Stephen:                             01:11:21               And so therefore, um, this opportunity, if you’re going to merchant fulfill, which you absolutely should consider this q four, I mean I’ve had friends that were standing in line back when toys r us was open buying the hot toy and listing it for sale. Literally as they were standing there and five minutes later they’re still in line saying, oh, I already sold. So that’s amazing when you have that hot toy because you have to get first to market or is a good example with toysrus closing, all that stuff went out into market. The people who are going to make the money right now on those hot toys were the first people. And then it’s, there’s a low and there’s a race to the bottom. And then if you hold onto it, it eventually will come back. So if you had an option, if you had the ability to do it, I just think it’s powerful and again, you know, this is my advice, partner up with somebody you trust and if this resonates with you then you go to [inaudible] dot com.

Stephen:                             01:12:09               And again, I don’t benefit other than you having success. And also you’ve got to go to flipper tools.com because I’m telling you those tools are powerful. That youtube video, if you’re selling on Ebay and you got a high end stuff and you’ve got expensive stuff, videos make the difference. Lani honeycuts got me convinced that videos make the difference because people get to see it work. Nerds like you, Josh, electronic nerds like to know that something works. They want to see it because you could say, oh yeah, that does what I want or it doesn’t. And I just think it’s such a powerful tool because it’s so easy. I mean it literally takes, I think it’s two minutes, the whole process all the way, including the video. I mean the whole thing is all the way through and so that’s on flipper tools.com. All right, so if somebody is interested they can go to [inaudible] dot com. The information there to sign up, if they’re interested in this service, they want to find out more. If they want free advice, go to flipper tools.com and read all this stuff because there’s tons of stuff in there. There’s a lot of information, stuff that I didn’t know that’s available. What’s next for Josh? I mean, what do you, what do you, what are you thinking? I see that you have other ideas. What, what, what else do you, are you thinking? What are the problems? Are you thinking about solving?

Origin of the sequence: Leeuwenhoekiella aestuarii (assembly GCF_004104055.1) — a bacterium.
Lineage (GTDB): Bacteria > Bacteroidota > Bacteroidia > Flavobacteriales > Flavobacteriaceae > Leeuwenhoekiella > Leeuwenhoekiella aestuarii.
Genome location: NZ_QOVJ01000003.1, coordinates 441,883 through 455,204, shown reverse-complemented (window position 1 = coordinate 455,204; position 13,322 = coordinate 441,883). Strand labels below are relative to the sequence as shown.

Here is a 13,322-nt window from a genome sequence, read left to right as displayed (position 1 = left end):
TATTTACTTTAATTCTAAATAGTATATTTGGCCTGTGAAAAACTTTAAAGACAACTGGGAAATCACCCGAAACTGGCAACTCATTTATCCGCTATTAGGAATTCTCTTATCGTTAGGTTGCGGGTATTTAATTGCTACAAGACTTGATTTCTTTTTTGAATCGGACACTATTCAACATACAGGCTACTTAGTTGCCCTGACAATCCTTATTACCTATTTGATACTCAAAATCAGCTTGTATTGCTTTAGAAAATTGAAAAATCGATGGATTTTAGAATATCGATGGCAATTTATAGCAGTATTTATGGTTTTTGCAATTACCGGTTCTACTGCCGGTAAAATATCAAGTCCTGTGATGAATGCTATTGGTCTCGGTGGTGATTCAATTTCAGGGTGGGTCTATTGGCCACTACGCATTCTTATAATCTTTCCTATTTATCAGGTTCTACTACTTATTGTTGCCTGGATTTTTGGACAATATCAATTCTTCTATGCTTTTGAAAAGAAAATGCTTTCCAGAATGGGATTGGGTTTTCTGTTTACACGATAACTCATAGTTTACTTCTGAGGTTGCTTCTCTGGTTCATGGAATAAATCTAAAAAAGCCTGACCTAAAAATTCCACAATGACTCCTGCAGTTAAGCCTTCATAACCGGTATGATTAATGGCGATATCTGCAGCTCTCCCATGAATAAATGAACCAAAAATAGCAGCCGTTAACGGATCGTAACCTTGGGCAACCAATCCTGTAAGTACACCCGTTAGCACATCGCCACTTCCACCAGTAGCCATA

Josh:                                      01:13:13               Well, I’m going to focus on, on fit shipper labels. Um, mainly I feel like that’s the um, the most you want to build it out, you want to build it up. I want to get the etsy and the Amazon integration. So if you are merchant fulfilled or you want to do that for q four, that will integrate directly and be able to download and upload the tracking like it does with Ebay right now. So I’m working really hard to get, get those integrations working and then I do have, you know, I get bored sometimes so I always try to keep a couple of little things on the side. Right now people are, a lot of people are asking about, uh, being able to cross list from Ebay to say poshmark and mercury. And so that’s an idea that um, um, you know, it got rolling around in the back of my mind. I don’t know if I’ll end up doing that, the amount of effort to, and then whether or not people would want to pay for it or not

Stephen:                             01:14:07               and whether those apps are going to last. I mean, that’s the challenge, right? Everybody’s new to market so everything’s gotten, but whether they’re gonna be able to sustain those business model has yet to be seen, right? We’ll say they’re still using VC money. So it’ll be interesting to see when the VC money runs out, are they going to be sustainable? So for you to put a lot of energy and effort in, um, that’d be tough. I just saw one of the cross listing platforms disclose, I forget who it was. Literally this week I saw something that they are stopping their service and I’m like, Ooh, that was an mcf. I think it’s auto mcf. I think that’s the one that stopped. And I’m like, Huh, you know, um, well it’s real. I mean these things are real. They take a lot of energy and effort and I’m assuming it takes a lot of energy and for, to keep it running right there. I’m sure that’s not just, you know, wave your wand and the Unicorn dust and things work perfect. Right?

Josh:                                      01:14:53               No, no, no, no. Definitely not. Definitely doesn’t work like that. You know, people, people have lots of questions. Um, especially when they’re, when they’ve just signed up, they don’t. Maybe they don’t know how cubic a rate work. So I have to, you know, help people learn about that. And then, you know, day to day, sometimes there’s bugs, sometimes there’s glitches, sometimes it’s Ebay’s fault, sometimes it’s mine, stuff like that. So yeah, it’s definitely a lot of work